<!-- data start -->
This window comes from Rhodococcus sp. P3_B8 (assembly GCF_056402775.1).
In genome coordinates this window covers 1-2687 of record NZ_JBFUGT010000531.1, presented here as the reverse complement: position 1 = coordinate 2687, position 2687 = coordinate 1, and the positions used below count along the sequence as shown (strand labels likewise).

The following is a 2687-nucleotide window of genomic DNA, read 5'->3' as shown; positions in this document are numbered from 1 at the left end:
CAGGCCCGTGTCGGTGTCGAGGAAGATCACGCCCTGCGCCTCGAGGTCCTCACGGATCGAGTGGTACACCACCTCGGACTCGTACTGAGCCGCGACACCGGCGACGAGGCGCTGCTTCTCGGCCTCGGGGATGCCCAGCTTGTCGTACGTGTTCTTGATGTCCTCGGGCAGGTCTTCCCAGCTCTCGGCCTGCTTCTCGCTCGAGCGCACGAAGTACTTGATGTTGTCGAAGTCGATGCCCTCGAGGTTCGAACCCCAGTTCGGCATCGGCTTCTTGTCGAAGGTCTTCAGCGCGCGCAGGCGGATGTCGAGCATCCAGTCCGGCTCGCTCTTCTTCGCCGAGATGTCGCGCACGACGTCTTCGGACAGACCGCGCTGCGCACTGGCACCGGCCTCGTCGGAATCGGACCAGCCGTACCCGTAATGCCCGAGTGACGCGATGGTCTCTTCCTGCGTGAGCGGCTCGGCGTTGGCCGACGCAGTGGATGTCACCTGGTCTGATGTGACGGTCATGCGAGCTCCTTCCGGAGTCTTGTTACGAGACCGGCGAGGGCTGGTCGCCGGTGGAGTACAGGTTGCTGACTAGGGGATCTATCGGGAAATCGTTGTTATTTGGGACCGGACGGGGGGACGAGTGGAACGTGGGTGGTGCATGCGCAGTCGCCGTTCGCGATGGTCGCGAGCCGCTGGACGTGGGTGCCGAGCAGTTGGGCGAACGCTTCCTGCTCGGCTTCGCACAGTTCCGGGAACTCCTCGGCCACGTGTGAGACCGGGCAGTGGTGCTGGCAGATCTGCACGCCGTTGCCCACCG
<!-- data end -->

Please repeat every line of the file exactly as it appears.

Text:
This window comes from Rhodococcus sp. P3_B8 (assembly GCF_056402775.1).
In genome coordinates this window covers 1-2687 of record NZ_JBFUGT010000531.1, presented here as the reverse complement: position 1 = coordinate 2687, position 2687 = coordinate 1, and the positions used below count along the sequence as shown (strand labels likewise).

The following is a 2687-nucleotide window of genomic DNA, read 5'->3' as shown; positions in this document are numbered from 1 at the left end:
CAGGCCCGTGTCGGTGTCGAGGAAGATCACGCCCTGCGCCTCGAGGTCCTCACGGATCGAGTGGTACACCACCTCGGACTCGTACTGAGCCGCGACACCGGCGACGAGGCGCTGCTTCTCGGCCTCGGGGATGCCCAGCTTGTCGTACGTGTTCTTGATGTCCTCGGGCAGGTCTTCCCAGCTCTCGGCCTGCTTCTCGCTCGAGCGCACGAAGTACTTGATGTTGTCGAAGTCGATGCCCTCGAGGTTCGAACCCCAGTTCGGCATCGGCTTCTTGTCGAAGGTCTTCAGCGCGCGCAGGCGGATGTCGAGCATCCAGTCCGGCTCGCTCTTCTTCGCCGAGATGTCGCGCACGACGTCTTCGGACAGACCGCGCTGCGCACTGGCACCGGCCTCGTCGGAATCGGACCAGCCGTACCCGTAATGCCCGAGTGACGCGATGGTCTCTTCCTGCGTGAGCGGCTCGGCGTTGGCCGACGCAGTGGATGTCACCTGGTCTGATGTGACGGTCATGCGAGCTCCTTCCGGAGTCTTGTTACGAGACCGGCGAGGGCTGGTCGCCGGTGGAGTACAGGTTGCTGACTAGGGGATCTATCGGGAAATCGTTGTTATTTGGGACCGGACGGGGGGACGAGTGGAACGTGGGTGGTGCATGCGCAGTCGCCGTTCGCGATGGTCGCGAGCCGCTGGACGTGGGTGCCGAGCAGTTGGGCGAACGCTTCCTGCTCGGCTTCGCACAGTTCCGGGAACTCCTCGGCCACGTGTGAGACCGGGCAGTGGTGCTGGCAGATCTGCACGCCGTTGCCCACCG